You can go on a cycling adventure by yourself, go with a friend, go on a tandem, go on a tandem by yourself and pick up passengers along the way, go on your honeymoon, go as a family, or go as a couple and return as a family. You dont need to be fit and strong (though you soon will become that). You dont need to be rich (indeed, I believe that the more basic your bike journey, the longer it will linger in the memory). You dont need to be tough. You dont need to be clever, or skilful, or practical. You dont need to serve years of apprenticeship before tackling something huge. If you want to cycle 200 miles in a day, youll soon be able to. If you want to snooze off a long lunch of Romanian homebrew underneath a tree, you can probably manage that right away.
In other words, a bicycle journey can be whatever you want it to be.
If you are interested in adventure on any scale, I would urge you to consider going for a bike ride. Do not discount yourself on the grounds of age, gender, disability, fitness, or a dislike of camping: the adventurers in my newbook should make that abundantly clear.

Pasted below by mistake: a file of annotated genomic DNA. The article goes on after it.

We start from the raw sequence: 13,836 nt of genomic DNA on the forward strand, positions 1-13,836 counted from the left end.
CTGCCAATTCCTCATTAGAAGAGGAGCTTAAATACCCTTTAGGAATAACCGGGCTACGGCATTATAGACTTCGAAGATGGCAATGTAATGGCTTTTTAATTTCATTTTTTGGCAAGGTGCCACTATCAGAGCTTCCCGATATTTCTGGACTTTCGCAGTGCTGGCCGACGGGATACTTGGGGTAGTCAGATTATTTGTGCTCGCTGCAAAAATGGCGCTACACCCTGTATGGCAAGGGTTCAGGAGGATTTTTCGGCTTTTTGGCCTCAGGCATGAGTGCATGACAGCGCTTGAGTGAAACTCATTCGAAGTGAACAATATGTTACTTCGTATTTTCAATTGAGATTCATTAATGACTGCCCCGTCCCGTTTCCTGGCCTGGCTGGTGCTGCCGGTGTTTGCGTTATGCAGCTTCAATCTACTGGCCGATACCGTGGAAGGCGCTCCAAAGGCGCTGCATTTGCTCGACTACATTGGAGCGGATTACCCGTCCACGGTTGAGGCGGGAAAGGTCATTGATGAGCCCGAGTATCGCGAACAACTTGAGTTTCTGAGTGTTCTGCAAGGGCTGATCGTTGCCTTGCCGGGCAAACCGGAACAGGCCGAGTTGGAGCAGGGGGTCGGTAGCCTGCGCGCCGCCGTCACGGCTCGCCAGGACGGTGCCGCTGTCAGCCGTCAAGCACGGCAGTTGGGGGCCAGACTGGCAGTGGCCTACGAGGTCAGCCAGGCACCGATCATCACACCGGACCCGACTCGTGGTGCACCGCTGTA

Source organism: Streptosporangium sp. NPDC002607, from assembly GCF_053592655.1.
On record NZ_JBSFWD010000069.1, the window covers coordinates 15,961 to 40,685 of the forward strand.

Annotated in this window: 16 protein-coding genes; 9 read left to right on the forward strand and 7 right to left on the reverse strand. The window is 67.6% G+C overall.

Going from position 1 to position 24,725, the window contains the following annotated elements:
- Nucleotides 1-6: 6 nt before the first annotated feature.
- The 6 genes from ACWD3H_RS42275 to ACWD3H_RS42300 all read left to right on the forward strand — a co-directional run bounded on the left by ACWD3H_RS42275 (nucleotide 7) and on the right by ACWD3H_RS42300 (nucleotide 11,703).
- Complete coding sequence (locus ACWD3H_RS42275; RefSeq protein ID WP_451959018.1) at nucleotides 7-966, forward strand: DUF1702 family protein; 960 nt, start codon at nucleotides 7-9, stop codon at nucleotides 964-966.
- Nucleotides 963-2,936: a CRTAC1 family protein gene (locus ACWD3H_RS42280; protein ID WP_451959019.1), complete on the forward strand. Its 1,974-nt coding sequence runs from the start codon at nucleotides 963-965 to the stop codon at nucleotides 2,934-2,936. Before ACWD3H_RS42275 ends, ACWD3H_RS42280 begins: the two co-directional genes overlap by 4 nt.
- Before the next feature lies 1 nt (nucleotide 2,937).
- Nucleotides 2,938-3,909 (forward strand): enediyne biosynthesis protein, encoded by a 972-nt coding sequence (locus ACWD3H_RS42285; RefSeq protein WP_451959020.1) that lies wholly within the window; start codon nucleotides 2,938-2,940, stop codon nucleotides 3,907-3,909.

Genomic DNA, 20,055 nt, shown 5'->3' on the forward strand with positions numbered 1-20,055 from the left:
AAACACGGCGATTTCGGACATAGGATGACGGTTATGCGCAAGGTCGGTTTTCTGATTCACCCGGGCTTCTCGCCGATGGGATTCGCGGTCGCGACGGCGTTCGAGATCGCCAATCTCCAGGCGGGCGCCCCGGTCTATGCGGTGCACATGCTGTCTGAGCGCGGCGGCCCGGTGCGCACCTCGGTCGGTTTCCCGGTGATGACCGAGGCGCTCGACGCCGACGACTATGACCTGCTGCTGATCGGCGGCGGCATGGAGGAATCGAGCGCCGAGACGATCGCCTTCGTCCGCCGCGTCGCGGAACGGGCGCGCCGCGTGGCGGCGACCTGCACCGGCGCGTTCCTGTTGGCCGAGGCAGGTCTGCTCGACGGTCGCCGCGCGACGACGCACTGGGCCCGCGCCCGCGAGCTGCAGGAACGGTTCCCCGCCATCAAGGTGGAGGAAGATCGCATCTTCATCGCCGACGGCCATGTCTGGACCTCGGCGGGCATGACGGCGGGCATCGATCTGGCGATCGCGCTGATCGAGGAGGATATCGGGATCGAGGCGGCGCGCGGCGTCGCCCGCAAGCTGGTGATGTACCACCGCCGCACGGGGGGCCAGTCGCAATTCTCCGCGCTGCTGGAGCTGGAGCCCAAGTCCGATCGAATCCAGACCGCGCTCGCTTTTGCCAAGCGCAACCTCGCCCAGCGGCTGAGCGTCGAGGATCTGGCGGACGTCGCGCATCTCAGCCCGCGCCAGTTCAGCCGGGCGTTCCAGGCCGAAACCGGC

My new book, Grand Adventures, answers many questions such as this. It’s designed to help you dream big, plan quick, then go explore. There are also interviews and expertise from around 100 adventurers, plus masses of great photos to get you excited.
I would be extremely grateful if you bought a copy here today!
I would also be really thankfulif you could share this link on social media with all your friends – https://amzn.to/20IMYDt. It honestly would help me far more than you realise.
Thank you so much!